Duluth is a great place to start any adventures around Lake Superior especially with young children. It is a reasonable 2-2.5 hour drive from the Twin Cities of Minneapolis and St. Paul and 4-6 hrs from parts of North Dakota, Wisconsin and Iowa. There are kid-friendly options for eating out or picnicking and lots of parks to stretch little legs if you are driving further.

Lodging options range from nice hotels and suites with kid friendly pools to vacation rentals and camping not too far outside of Duluth. The closer you are to Lake Superior, the more you will pay for lodging. Staying in Duluth mid-week is always a good option to save on lodging and reduce crowds a bit. This is place to plan your stay in advance and make those reservations.

The Canal Park area is walkable with kids and has so many views of Lake Superior. One of my favorite things to do is watch the lift bridge go up as ships go through. I like to check the schedule to see if a freighter will be coming in while we are there. Even it you aren’t there for a big lake freighters, it is fun to see the bridge go up as sail boats, tours and others come and go.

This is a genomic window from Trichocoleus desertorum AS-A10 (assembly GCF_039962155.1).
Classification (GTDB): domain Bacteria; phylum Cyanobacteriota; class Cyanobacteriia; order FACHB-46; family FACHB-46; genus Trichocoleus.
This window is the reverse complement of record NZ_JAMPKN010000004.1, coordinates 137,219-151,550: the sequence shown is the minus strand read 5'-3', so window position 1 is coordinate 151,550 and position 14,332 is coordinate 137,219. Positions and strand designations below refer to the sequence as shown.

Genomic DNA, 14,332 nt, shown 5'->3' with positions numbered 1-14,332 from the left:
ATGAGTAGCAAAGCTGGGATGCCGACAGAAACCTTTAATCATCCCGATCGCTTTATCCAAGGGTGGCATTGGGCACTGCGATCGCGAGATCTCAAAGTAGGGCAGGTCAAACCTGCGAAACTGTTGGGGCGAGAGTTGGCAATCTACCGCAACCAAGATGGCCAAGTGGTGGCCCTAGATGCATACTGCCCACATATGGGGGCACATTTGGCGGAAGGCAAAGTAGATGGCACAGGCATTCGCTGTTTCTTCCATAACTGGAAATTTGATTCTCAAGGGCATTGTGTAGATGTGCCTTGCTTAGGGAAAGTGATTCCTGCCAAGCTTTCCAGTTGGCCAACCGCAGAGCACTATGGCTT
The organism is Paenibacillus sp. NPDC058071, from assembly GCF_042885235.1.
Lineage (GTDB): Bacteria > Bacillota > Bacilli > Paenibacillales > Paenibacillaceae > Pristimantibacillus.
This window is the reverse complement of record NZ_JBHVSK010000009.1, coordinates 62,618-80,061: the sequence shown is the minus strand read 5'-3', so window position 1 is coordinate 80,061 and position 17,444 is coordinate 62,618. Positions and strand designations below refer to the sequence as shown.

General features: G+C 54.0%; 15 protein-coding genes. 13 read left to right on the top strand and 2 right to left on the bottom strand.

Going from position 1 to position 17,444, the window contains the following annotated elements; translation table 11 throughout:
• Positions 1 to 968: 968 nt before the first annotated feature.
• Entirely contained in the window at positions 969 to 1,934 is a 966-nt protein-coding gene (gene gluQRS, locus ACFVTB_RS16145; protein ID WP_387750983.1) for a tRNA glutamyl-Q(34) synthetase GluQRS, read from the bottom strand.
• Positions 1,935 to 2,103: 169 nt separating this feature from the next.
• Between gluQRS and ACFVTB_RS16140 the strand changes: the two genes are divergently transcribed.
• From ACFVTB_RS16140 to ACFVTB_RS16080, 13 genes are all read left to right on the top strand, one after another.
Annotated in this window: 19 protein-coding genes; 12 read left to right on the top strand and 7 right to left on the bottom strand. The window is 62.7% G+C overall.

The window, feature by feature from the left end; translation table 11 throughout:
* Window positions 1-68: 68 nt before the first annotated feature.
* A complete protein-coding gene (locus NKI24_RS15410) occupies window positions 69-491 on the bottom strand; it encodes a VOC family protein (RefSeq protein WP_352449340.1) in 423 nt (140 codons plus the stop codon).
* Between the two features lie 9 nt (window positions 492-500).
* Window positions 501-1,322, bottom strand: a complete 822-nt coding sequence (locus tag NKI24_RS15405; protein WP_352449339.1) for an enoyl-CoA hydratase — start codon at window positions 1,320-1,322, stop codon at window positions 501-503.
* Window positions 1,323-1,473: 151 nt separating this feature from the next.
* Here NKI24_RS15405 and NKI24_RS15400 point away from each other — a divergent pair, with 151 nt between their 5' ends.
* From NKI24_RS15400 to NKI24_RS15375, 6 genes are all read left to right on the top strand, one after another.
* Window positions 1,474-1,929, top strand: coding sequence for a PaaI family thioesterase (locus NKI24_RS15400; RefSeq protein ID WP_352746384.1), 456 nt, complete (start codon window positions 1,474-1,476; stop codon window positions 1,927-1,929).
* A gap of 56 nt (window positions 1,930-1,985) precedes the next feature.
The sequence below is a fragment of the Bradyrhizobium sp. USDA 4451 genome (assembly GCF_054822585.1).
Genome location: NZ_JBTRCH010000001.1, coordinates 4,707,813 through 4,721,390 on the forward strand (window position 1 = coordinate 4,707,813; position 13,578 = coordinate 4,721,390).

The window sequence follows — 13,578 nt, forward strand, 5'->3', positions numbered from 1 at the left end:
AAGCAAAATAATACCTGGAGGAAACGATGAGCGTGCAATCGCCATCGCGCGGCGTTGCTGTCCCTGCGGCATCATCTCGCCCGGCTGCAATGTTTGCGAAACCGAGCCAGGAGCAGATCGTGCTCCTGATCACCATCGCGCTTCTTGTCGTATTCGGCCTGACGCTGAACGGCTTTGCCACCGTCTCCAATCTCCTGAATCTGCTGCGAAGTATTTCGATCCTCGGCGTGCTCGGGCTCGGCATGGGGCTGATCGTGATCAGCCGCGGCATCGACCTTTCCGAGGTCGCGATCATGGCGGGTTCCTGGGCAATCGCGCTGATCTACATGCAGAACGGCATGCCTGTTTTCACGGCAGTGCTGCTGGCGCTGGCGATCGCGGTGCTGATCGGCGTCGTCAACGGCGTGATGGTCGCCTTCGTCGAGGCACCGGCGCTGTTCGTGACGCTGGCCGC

Parks and Trails In Duluth

When we just want to stretch little legs and they aren’t patient with just watching the water, we like to stop at Playfront Park very close to Canal Park. We bring a picnic lunch or coffee and let the kids play.

If you have more time and want to also hike, there are great options even in the city. We have visited Chester Park to to play at the playground and then take a kid friendly hike along the creek. The trail is mostly downhill one way and up the other as the creek flows towards Lake Superior. It has multiple turn around points so you can cross the creek and hike back on the other side at various points which is great for young kids.